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Wangechi Mutu

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Wangechi Mutu (b.1972, Nairobi, Kenya) is an artist who lives and works in New York. She moved to New York in the 1990s to study anthropology and fine art at Cooper Union (BFA, 1996), and Yale University (MFA, 2000).[1]

She creates painted and collaged images of female figures, first painting outline images on PET film, then adding detail with photographic fragments of idealised women collected from print magazines. Drawings often begin small, are then enlarged and moved to a work table where inks and washes are applied. She uses a variety of materials including archival adhesive, ink, glitter, paint, soil and pearls.

She objects to the portrayal of black women as either tribal aborigines or hypersexualized pinups. By placing these two objectifications together she creates a dialogue between them, allowing the viewer to reflect on both things without replicating the objectification of either one of them.[2]

The figures generally feature grotesque distortions of form and skin texture, which critics read as commentary on a variety of feminist and racial issues ("of the history of women's representation, of cultural migration, global identity; of a litany of historical violence and destruction; of colonial legacies, exoticism and voyeuristic fascination"). [3]

Mutu’s work has exhibited internationally at galleries and museums including the San Francisco Museum of Modern Art, the Miami Art Museum, Tate Modern in London, the Studio Museum in Harlem in New York, museum Kunst Palast in Düsseldorf, Germany, and the Centre Pompidou in Paris. Her first solo exhibition at a major North American museum opened at the Art Gallery of Ontario in March 2010.[4]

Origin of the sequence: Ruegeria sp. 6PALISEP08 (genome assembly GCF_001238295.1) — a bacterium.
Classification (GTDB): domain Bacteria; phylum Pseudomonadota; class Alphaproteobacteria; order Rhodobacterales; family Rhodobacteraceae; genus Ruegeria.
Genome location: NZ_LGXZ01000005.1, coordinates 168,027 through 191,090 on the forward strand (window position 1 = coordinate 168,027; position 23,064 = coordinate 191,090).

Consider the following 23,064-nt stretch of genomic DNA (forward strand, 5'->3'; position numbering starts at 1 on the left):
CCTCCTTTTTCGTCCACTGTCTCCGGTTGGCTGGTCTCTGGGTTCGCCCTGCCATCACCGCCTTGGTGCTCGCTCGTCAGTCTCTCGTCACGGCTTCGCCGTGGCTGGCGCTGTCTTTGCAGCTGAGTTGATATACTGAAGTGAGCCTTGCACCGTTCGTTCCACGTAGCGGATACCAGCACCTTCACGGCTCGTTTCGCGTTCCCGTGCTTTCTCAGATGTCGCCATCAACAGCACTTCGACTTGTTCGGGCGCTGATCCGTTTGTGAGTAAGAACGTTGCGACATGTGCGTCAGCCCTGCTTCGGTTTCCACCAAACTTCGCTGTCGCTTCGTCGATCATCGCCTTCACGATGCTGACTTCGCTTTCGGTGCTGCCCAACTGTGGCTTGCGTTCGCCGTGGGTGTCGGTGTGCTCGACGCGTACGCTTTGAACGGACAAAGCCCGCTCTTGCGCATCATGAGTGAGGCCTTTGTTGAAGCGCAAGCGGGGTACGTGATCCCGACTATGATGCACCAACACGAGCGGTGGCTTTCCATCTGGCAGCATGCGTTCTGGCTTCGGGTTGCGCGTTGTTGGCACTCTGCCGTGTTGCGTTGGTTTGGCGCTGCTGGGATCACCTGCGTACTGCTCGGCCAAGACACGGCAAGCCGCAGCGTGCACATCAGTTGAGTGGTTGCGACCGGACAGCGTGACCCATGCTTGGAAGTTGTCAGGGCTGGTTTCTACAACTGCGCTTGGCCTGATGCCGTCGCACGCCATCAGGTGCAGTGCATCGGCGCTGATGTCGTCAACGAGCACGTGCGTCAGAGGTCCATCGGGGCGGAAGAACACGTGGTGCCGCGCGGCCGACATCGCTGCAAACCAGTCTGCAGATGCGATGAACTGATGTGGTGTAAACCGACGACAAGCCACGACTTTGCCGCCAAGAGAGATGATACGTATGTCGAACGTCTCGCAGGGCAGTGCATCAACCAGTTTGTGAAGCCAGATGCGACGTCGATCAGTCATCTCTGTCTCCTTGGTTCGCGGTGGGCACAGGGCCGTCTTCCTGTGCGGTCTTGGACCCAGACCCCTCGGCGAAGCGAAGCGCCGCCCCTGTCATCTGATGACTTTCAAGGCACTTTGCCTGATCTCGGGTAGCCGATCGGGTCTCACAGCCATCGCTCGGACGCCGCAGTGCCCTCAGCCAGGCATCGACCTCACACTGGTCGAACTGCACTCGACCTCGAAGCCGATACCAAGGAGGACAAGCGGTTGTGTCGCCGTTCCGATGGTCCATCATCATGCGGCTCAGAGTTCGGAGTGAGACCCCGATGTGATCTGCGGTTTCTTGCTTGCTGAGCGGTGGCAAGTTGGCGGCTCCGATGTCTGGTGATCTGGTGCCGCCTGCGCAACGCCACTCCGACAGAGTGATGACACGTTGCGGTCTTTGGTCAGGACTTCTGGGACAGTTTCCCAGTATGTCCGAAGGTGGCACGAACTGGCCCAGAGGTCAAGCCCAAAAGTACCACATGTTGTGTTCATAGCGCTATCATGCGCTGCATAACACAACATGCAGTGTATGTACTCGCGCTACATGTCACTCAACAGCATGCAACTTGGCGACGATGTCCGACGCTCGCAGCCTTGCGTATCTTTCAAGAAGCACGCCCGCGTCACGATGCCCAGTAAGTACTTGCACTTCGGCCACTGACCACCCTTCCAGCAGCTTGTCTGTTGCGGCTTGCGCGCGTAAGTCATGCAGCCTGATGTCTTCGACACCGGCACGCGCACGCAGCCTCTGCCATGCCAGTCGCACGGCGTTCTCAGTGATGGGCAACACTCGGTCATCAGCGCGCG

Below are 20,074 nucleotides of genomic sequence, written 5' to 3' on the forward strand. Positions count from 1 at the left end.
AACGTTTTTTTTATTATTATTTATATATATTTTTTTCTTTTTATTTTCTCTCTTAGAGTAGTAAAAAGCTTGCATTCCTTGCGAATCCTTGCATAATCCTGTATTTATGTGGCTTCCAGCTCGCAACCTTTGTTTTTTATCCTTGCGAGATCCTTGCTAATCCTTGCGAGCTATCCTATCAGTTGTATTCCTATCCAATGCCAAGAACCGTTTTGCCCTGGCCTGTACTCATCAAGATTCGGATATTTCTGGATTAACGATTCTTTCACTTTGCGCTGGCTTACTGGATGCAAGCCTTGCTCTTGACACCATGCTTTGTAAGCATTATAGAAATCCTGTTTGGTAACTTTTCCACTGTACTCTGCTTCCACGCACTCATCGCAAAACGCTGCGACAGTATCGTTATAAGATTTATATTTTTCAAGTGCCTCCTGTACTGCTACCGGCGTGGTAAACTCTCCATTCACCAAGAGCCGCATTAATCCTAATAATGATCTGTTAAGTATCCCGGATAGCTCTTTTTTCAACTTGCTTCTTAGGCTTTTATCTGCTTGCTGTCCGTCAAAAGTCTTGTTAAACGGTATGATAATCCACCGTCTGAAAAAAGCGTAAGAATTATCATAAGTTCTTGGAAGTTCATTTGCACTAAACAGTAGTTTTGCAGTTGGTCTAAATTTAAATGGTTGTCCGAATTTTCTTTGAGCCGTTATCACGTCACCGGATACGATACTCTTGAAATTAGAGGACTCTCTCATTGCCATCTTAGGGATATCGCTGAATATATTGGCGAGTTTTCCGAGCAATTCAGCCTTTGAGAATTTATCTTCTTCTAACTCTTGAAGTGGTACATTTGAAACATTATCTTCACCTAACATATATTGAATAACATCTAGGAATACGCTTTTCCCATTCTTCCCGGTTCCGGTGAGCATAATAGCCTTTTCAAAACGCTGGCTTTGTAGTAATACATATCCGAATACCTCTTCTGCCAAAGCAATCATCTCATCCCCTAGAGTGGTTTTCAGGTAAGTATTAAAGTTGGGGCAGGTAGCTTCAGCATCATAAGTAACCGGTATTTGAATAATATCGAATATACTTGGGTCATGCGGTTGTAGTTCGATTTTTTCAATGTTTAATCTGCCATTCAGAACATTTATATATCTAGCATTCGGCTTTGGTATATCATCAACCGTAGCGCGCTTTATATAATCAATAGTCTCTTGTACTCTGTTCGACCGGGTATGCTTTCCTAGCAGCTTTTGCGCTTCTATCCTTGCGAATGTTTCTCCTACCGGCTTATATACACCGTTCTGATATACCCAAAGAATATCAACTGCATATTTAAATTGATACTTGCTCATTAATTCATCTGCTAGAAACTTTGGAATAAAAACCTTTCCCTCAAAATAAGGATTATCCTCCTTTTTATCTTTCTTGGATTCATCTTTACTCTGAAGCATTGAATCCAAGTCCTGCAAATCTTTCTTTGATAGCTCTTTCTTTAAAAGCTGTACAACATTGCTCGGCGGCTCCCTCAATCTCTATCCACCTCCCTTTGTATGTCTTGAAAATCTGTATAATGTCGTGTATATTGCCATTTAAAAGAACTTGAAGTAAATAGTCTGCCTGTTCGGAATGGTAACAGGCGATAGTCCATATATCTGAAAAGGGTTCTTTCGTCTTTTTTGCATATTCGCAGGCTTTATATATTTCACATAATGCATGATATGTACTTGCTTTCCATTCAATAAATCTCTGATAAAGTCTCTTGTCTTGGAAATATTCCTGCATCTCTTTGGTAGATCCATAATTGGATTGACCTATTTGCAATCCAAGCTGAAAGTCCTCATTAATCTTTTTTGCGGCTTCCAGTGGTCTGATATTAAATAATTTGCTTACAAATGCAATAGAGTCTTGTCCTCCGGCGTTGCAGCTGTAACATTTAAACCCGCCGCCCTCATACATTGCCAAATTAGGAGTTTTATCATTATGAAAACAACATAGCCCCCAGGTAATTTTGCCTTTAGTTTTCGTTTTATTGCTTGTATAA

She participated in the 2008 Prospect 1 Biennial in New Orleans and the 2004 Gwangju Biennale in South Korea. Her work has been featured in several major exhibitions including Greater New York at the P.S.1 Contemporary Art Center and The Museum of Modern Art in New York, Black President: The Art and Legacy of Fela Anikulapo-Kuti at the New Museum of Contemporary Art in New York and the Barbican Centre in London, and USA Today at The Royal Academy in London.

She is represented by Barbara Gladstone in New York, Susanne Vielmetter in Los Angeles and Victoria Miro Gallery in London.

ReferencesModifier

  1. SFMOMA presents new work by Wangechi Mutu, SFMOMA press release, 11/2/2005
  2. Video: Wangechi Mutu, This You Call Civilization?, AGO Art Matters blog 3/5/2010
  3. Afro-Alien Exquisite Corpses, Tracy Murnik, Art South Africa v5.1, October 2006
  4. Provocative Artist Wangechi Mutu to Tear Up Gallery Walls in Canadian Debut, AGO press release, 2/2/2010

External linksModifier

Publications

gl:Wangechi Mutu ru:Муту, Вонгечи

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